Mrs. Aquino: 'My husband wanted to talk to Marcos'
Benigno Aquino Jr. believed he was racing against time in his return to the Philippines, his wife said Tuesday. He was trying to get home and speak to his arch rival, Ferdinand Marcos, whom he believed to be seriously ill, while the Philippines leader was still in control of the country, said Corazon Aquino.
Aquino, head of the moderate political opposition to Marcos, was assassinated on his arrival at Manila airport Aug. 21 after three years of self-exile in the United States.
Aquino told his wife and others that Philippine politics was polarizing fast, and that Mr. Marcos's disappearance from the scene would leave a menacing power vacuum.
''He wanted to talk to the President, and persuade him to restore our freedoms before it was too late,'' Mrs. Aquino said in an interview at the family home outside Manila. ''He felt that he could exert the strongest moral pressure on the President - he had been in prison the longest after martial law was declared (in 1972). And now he was voluntarily giving up a comfortable existence in Boston to return to possible re-arrest.''
In his arrival statement, distributed at the airport just before he was killed, Aquino wrote of his determination to work for national reconciliation in his country. His supporters kept asking him why he thought Marcos would listen to him, Mrs. Aquino said. ''Some of them said that President Marcos had grown too callous to pay any attention. But my husband felt that he wouldn't be able to forgive himself if he didn't try.''
Some of Aquino's colleagues - Mrs. Aquino did not specify who - said that the terms he was offering Marcos were too easy. ''He wanted press freedom, honest elections, and a new Commission of Elections (the body that oversees elections in the Philippines) composed of independent people.
''Some of the other opposition people felt he was giving too much away. But my husband told them: 'Marcos has all the cards. We have to concede a few points. The important thing is to talk to him while we still have the chance.' That's the tragedy of it all,'' she said.
In one respect, the government's warnings to Aquino of a plot against his life served to spur him on: He clearly interpreted them as a sign that the President was critically ill.
''We were confused by the requests that he hold off (his arrival) for a month ,'' said Mrs. Aquino. ''And I remember vividly Defense Minister (Juan Ponce) Enrile's cable saying, 'Please believe us' about the threats. But then when we read in early August that the President was going into seclusion ostensibly to do some writing, we decided that Mr. Marcos must be getting ready for a kidney transplant.''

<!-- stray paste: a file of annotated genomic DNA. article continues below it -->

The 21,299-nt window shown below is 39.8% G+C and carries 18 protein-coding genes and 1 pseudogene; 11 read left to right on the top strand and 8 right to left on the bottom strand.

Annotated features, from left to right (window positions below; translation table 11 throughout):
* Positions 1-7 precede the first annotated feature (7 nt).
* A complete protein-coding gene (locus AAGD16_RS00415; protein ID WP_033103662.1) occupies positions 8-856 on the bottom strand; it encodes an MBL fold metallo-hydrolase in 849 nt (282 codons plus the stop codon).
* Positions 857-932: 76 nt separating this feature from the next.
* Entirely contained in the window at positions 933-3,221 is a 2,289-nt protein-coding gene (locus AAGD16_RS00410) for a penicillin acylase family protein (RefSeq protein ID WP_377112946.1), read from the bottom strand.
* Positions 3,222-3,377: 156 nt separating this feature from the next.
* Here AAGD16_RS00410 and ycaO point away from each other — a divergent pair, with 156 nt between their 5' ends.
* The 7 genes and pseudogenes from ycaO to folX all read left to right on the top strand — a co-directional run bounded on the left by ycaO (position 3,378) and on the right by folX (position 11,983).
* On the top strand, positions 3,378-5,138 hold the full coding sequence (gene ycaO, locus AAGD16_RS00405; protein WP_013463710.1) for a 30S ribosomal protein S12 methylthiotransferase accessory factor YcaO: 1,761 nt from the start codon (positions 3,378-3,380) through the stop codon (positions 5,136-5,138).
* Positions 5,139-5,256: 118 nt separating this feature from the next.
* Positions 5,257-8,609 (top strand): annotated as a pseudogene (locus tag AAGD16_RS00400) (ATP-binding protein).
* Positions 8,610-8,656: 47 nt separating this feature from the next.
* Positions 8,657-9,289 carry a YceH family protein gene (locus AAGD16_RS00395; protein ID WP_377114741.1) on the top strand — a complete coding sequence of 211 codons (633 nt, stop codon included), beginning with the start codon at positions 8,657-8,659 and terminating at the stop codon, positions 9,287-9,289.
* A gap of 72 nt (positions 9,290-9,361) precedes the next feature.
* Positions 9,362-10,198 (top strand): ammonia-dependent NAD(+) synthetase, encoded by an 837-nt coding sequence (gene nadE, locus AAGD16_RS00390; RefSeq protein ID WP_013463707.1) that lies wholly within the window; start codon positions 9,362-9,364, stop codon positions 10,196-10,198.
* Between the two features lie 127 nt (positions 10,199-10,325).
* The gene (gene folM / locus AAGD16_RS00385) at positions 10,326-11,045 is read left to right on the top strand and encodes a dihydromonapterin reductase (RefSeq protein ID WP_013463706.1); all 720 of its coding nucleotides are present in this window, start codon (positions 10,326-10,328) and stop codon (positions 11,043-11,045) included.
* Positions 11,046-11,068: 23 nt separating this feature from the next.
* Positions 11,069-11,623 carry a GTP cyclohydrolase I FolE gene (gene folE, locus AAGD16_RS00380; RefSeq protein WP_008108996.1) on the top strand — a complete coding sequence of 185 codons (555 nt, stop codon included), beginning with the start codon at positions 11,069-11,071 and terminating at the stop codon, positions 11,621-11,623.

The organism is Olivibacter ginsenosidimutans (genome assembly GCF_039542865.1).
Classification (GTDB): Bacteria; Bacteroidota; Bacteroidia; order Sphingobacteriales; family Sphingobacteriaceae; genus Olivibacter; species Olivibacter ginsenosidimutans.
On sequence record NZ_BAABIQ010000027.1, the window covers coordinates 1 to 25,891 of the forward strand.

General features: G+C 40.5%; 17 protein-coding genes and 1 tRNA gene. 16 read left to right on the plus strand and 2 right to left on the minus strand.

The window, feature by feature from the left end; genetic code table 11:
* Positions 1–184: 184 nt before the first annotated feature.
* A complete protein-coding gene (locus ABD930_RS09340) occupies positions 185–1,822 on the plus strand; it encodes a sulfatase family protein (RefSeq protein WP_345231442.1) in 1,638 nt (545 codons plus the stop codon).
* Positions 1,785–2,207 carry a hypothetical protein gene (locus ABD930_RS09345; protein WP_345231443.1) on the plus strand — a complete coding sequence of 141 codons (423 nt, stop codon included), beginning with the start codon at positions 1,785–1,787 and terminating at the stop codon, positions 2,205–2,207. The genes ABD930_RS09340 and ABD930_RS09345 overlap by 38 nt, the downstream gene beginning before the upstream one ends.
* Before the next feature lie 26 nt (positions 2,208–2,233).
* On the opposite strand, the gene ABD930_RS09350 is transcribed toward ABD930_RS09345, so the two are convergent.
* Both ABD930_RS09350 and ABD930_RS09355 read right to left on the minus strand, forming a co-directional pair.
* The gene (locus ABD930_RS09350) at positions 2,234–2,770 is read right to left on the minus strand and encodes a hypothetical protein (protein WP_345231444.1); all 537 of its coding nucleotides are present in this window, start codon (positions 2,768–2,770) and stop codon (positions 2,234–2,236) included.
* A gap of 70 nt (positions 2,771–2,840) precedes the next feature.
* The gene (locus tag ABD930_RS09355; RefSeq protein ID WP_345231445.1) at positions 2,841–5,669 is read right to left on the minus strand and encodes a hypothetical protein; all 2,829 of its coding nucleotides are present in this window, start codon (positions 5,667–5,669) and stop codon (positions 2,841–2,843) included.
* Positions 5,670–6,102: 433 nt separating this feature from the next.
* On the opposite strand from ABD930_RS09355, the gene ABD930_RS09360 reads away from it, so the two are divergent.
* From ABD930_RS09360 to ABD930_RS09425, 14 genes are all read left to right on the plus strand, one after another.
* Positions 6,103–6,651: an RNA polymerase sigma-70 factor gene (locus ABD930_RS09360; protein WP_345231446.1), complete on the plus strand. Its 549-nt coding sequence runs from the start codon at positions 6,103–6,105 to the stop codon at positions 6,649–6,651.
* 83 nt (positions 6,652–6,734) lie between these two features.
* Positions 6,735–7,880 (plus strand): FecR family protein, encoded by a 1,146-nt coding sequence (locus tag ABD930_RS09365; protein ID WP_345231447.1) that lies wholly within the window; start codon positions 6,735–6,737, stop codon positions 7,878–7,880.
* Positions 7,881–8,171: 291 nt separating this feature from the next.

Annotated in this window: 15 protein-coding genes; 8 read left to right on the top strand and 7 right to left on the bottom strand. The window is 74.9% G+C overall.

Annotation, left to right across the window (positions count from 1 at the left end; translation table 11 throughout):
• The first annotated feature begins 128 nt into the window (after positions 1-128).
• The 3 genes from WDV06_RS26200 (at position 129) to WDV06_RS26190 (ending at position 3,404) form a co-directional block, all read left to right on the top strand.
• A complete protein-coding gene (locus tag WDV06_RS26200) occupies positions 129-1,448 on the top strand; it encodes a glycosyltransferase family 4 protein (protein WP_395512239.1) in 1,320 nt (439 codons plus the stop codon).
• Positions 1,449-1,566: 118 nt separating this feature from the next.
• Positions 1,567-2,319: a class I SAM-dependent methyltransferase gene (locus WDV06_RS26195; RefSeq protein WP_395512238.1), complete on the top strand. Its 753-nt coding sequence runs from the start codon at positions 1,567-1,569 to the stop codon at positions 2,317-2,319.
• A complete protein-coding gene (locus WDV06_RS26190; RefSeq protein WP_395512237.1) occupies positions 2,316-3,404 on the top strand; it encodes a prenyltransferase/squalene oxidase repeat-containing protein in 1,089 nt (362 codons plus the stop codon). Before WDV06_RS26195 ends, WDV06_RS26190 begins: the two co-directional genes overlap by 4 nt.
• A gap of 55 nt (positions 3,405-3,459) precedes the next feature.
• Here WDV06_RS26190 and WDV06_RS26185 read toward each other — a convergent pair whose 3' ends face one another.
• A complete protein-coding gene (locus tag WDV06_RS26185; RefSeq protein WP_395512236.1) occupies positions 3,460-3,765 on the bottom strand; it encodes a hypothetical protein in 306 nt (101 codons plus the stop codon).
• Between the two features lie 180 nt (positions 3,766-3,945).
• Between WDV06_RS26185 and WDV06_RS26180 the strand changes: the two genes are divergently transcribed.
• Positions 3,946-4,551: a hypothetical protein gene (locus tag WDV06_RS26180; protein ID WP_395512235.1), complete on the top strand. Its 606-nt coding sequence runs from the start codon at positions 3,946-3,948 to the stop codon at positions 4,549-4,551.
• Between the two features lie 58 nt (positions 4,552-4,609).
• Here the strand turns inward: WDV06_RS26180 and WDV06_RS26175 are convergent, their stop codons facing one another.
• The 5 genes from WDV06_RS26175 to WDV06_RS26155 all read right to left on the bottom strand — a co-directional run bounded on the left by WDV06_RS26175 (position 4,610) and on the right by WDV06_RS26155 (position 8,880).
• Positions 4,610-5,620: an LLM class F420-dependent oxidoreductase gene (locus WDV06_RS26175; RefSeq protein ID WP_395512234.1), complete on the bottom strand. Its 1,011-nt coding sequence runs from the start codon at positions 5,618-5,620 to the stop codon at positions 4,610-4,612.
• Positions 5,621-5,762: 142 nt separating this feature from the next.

''But when we read that Congressman (Stephen) Solarz (Democrat of New York) had met the President,'' Mrs. Aquino added, ''my husband was quite relieved. He said that as long as the President is still in full control of the situation, he didn't think anything would happen to him.''
If he had been given any freedom of activity on his return, Aquino planned to start by playing a backroom role in Filipino politics, his widow said.
Marcos is reliably reported to have told a confidant last month that he viewed Aquino as his main contender in presidential elections planned for 1987.
''The trouble was,'' Mrs. Aquino said, ''he never knew if he would be qualified to run. During the last election (1981), the President simply changed the rules: He announced that the minimum age for a presidential candidate was 50 . My husband was 48.''
While in the US, Mrs. Aquino said that her husband had little contact with the Reagan administration. ''My husband didn't really believe in Reagan - the atmosphere under him was completely different from the Carter years, when the President really believed in human rights,'' Mrs. Aquino said. ''And my husband felt that Reagan was happy with Marcos,'' she continued.
The Reagan administration's tolerance of the Aquinos, moreover, seemed minimal. Visas were a problem, for example. ''Whenever we asked immigration officials in Boston about our visa requests,'' Mrs. Aquino said, ''we were told that Washington had not given an answer yet.'' ''But (my husband) always told us to differentiate between the American government and the people. And, looking back, I really appreciate our three years in the States, and I want to thank the American people for those good years.''
Mrs. Aquino would not discuss the motives of any assassin, but did repeat the questions she wanted answered. ''Why did they send only three men onto the plane? Before, when they moved him (during the years of his detention) - and when there were no death threats - they would surround him with dozens of men.''
''And why didn't they send officers who knew him? There are plenty of them. . . . Why did they just send three unknown noncommissioned officers,'' she asked. ''And how did the alleged assassin know which plane my husband was travelling on.?''
Since Mrs. Aquino's return, contacts with the government have been few. ''It seems that Prime Minister Cesar Virata came to the house to pay his respects just before I arrived,'' she said. ''At first, the people thought it was me and cheered. Then they saw who it was, and booed.''